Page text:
I am looking forward to working with my joint Regional Chair counterpart, Stephen Brook, who has a vast knowledge of the wines of Piedmont.

I am equally eager to judge with colleagues who share a similar passion for the region and its wines. And of course, I am excited for the cornucopia of grapes and styles. I am not sure there is any Italian region quite as varied as Piedmont – with still wines as well as traditional and tank method sparklers; dry versus sweet; aromatic to discreet; red, white and pink; light to full-bodied; youthful to complex and aged.

Do you have advice for DWWA entrants who don’t win a medal?

Don’t be discouraged! Take a look at wines in the same category that did win medals and, if possible, find a few to taste, preferably blind, to benchmark yours against these.

Also read the Co-Chairs’ comments about the wines that won Best in Show. There is a lot of insight here into what sets a wine apart.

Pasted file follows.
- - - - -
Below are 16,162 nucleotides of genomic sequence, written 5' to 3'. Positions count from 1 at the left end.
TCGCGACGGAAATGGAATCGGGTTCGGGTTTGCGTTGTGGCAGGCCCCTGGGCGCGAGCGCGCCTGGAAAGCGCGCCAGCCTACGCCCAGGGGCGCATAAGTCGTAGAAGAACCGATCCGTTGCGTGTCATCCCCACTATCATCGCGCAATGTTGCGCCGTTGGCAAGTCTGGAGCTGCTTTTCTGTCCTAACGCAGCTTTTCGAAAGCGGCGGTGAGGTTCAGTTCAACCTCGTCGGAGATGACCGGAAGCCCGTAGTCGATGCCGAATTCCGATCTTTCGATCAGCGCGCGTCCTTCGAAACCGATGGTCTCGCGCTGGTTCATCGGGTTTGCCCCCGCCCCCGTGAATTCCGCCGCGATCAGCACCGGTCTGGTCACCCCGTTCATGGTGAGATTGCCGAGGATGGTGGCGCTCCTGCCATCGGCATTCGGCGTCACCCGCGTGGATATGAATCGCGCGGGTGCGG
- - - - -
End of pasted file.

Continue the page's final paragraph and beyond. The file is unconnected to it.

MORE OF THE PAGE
What is an interesting fact that people might not know about wines from Piedmont?

While Nebbiolo gets all the glory, Barbera is Piedmont’s most planted grape. It’s also what the local producers love to drink. And after tasting Nebbiolo all day, it is the juicy and food friendly bottle of Barbera that is typically the first to be finished at the dinner table.

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The post Meet the judges: Q&A with Michaela Morris appeared first on Decanter.